First, include lots and lots of words in your child’s day. This can be by having conversations, singing, telling stories, listening to children’s songs, and talking. You can talk about things and to things. For instance, make up a conversation between the spoon and fork when setting the table. Remind the towel that it needs to hang on the towel bar instead of ‘hanging out’ on the floor.

Read and share books with your child several times a week. One of the biggest educational challenges for your child will be learning to read and this will give your child a powerful start. You can do this anytime of day and use minutes waiting in line and for appointments.

Movement is children’s first form of communication, before they learn to use words, and moving helps brains makes the connections and pathways for math and language. Include lots of movement in a day for your child.

Nobel_medalThe No-bell Prize for Early Learning, Development, and Education doesn’t go to School, it goes to Home!

Kindergarten Readiness/Parent Involvement Makes A Difference #2

Yesterday, the parents and caregivers were standing outside the school waiting for the door to open, talking and visiting. Talking helps children connect with the world and is one of the ways that parents can be involved in helping develop kindergarten readiness.

developing kindergarten readinessLong before children have begun to use any words on their own, parents are talking to them and explaining the world. Conversations with babies might go like this “Is that a smile? Yes, that’s a smile. I see a big smile. You have lots of smiles this morning.” The baby doesn’t understand the words but certainly figures out the warmth of the connection. For some conversations with toddlers, there’s a series of very, very funny Youtube videos, called Convos With My 2 Year Old. Kids learn to talk from the words that they hear from others. By listening to us, kids not only learn the language, but they learn how to express themselves. Talking is how we interact with others.

At kindergarten, kids will be talking far more independently. They will have to share news, ask for help, make friends, play with classmates, ask and answer questions, and there will be no adults there to finish the sentences for them. Doing lots of talking at home beforehand will give them practice with language and ways to use it. Sharing stories and singing songs are easy to think of and do. For more fun, be the voices of everyday objects that have a conversation such as a fork and spoon, or two socks. The table can call the kids to supper or the bathtub can ask a grownup to check that the water isn’t too hot. The car can suggest that it needs some gas in the tank. Puppets and toys can talk to each other. These are just a few ideas for talking and language activities.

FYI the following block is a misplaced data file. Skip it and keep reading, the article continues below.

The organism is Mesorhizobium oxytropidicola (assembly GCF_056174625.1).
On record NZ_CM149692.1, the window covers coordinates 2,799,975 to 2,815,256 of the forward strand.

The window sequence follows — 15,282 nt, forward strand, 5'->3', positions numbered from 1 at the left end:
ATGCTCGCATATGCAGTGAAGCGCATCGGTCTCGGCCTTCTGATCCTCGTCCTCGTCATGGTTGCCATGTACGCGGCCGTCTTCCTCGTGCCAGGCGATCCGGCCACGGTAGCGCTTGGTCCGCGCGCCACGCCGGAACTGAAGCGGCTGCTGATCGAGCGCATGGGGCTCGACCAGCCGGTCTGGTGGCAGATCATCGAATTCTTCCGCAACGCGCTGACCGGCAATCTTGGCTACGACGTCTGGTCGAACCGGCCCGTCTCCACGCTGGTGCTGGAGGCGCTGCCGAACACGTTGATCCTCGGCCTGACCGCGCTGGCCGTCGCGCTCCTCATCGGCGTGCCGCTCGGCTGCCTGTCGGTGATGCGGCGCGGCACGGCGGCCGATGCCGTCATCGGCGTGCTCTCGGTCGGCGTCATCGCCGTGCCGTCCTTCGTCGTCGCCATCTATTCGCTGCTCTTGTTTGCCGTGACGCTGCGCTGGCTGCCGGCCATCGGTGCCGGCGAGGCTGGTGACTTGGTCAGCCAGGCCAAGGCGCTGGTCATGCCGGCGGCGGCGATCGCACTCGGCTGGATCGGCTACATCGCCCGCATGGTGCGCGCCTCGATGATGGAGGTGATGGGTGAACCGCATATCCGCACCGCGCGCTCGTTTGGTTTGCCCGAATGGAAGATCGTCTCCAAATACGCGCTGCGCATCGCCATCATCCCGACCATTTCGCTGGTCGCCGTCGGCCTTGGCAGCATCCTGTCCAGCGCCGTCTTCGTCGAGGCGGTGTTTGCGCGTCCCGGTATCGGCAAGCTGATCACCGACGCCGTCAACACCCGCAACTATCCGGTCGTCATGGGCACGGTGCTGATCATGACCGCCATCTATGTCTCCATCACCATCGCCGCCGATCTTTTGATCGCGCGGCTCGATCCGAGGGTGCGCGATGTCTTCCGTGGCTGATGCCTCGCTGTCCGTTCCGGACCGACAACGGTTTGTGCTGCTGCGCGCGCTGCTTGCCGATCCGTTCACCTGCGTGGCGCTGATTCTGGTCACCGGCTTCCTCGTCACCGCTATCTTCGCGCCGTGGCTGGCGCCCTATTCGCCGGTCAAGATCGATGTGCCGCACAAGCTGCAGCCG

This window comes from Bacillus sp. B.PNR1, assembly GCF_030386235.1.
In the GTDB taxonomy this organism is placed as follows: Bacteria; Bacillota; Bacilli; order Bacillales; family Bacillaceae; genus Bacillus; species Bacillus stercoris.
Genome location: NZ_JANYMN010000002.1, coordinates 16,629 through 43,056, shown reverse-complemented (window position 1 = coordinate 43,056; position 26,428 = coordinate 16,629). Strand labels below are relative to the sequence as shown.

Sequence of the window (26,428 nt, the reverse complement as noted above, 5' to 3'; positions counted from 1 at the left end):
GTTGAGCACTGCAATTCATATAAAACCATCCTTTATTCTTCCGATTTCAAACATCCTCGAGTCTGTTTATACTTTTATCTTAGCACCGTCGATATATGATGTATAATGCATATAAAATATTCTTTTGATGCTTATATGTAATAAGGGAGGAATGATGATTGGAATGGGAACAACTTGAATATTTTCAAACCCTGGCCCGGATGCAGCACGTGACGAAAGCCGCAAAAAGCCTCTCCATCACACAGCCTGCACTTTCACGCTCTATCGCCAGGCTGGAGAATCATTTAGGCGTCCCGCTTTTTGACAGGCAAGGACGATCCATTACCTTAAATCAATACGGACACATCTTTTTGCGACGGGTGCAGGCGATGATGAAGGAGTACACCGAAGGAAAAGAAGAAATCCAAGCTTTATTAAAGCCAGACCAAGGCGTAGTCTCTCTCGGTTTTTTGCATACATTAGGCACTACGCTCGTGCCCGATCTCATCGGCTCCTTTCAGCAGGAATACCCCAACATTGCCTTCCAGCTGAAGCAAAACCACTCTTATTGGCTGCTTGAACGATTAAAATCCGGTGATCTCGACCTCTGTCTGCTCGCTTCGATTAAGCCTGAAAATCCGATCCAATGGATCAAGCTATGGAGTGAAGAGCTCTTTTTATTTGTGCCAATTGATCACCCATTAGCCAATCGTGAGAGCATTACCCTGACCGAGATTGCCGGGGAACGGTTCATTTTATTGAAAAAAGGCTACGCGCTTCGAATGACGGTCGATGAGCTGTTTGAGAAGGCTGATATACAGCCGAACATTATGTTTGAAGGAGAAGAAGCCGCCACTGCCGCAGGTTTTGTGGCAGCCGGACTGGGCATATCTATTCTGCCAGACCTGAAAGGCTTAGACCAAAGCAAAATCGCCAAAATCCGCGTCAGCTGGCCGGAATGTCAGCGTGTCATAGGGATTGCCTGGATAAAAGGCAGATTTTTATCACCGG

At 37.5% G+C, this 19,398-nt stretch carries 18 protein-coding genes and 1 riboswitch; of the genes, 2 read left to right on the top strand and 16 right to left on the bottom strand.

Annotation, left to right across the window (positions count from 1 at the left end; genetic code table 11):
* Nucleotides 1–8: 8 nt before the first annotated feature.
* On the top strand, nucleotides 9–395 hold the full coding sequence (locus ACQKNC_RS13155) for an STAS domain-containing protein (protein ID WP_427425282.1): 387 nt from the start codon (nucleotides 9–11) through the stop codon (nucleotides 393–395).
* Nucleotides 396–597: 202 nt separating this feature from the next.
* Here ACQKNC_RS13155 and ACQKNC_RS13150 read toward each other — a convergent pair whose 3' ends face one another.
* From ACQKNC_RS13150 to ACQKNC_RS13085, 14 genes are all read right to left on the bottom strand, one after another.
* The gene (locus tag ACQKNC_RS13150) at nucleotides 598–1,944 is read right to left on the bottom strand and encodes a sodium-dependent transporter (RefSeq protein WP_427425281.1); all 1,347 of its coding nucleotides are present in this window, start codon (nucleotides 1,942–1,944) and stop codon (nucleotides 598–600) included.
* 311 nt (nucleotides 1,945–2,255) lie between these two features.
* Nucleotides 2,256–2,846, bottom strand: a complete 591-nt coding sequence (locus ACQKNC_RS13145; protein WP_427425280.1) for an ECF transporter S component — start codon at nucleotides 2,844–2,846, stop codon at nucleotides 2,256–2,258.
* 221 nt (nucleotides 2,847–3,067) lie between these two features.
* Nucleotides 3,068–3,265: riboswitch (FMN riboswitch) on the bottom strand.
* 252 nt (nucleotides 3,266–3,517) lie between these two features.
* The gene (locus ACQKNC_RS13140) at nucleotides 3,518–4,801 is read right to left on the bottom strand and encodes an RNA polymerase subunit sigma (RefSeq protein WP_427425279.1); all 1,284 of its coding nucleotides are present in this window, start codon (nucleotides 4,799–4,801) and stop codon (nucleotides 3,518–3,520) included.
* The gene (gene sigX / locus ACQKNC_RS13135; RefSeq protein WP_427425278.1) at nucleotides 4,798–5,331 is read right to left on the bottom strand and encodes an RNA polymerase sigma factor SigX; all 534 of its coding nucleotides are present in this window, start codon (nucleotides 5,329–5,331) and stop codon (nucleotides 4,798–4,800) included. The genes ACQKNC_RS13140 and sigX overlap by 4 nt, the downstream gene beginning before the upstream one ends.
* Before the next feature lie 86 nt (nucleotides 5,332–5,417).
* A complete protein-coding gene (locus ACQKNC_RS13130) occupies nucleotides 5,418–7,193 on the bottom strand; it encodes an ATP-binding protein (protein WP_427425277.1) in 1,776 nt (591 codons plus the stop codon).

Just like the grownups connected this morning with conversations, kids need to lots of conversation practice and interaction too. For a play-of-the-day, can you and your child have some talking fun and learning?

Kindergarten Readiness/Parent Involvement Makes A Difference #1

At the start of each school year parents of toddlers think that in only 1 or 2 years, they will have a little one heading off to school and are concerned about the question of readiness. One of the factors that increases a child’s success at school, also makes a difference in kindergarten readiness. That … Continue reading Kindergarten Readiness/Parent Involvement Makes A Difference #1

Readiness for Kindergarten – Same and Different

Start of a new week in the new year. I just read an article with an interesting point of view and wanted to share this perspective with  parents and caregivers because it underscores the New Year’s resolution of ” bite into learning.” The article discusses why it is so important to be involved:   “There … Continue reading Readiness for Kindergarten – Same and Different